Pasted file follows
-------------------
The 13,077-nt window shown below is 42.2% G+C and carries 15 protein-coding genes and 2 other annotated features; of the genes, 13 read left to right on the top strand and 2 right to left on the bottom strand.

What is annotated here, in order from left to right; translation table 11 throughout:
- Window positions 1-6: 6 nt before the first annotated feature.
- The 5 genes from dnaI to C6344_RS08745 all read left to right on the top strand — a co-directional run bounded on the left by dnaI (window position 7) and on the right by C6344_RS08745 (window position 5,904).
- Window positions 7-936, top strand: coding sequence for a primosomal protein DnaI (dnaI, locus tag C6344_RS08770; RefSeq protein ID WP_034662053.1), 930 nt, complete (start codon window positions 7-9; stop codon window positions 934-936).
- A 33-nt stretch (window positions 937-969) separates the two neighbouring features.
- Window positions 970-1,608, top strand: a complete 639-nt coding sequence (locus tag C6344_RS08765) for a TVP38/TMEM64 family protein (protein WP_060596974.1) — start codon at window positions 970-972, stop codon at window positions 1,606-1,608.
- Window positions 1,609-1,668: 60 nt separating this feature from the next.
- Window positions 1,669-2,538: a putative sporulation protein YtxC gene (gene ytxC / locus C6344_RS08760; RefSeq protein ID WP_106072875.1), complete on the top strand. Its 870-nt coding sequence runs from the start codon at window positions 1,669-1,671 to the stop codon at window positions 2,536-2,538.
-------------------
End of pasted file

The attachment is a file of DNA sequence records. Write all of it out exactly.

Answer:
The 13,077-nt window shown below is 42.2% G+C and carries 15 protein-coding genes and 2 other annotated features; of the genes, 13 read left to right on the top strand and 2 right to left on the bottom strand.

What is annotated here, in order from left to right; translation table 11 throughout:
- Window positions 1-6: 6 nt before the first annotated feature.
- The 5 genes from dnaI to C6344_RS08745 all read left to right on the top strand — a co-directional run bounded on the left by dnaI (window position 7) and on the right by C6344_RS08745 (window position 5,904).
- Window positions 7-936, top strand: coding sequence for a primosomal protein DnaI (dnaI, locus tag C6344_RS08770; RefSeq protein ID WP_034662053.1), 930 nt, complete (start codon window positions 7-9; stop codon window positions 934-936).
- A 33-nt stretch (window positions 937-969) separates the two neighbouring features.
- Window positions 970-1,608, top strand: a complete 639-nt coding sequence (locus tag C6344_RS08765) for a TVP38/TMEM64 family protein (protein WP_060596974.1) — start codon at window positions 970-972, stop codon at window positions 1,606-1,608.
- Window positions 1,609-1,668: 60 nt separating this feature from the next.
- Window positions 1,669-2,538: a putative sporulation protein YtxC gene (gene ytxC / locus C6344_RS08760; RefSeq protein ID WP_106072875.1), complete on the top strand. Its 870-nt coding sequence runs from the start codon at window positions 1,669-1,671 to the stop codon at window positions 2,536-2,538.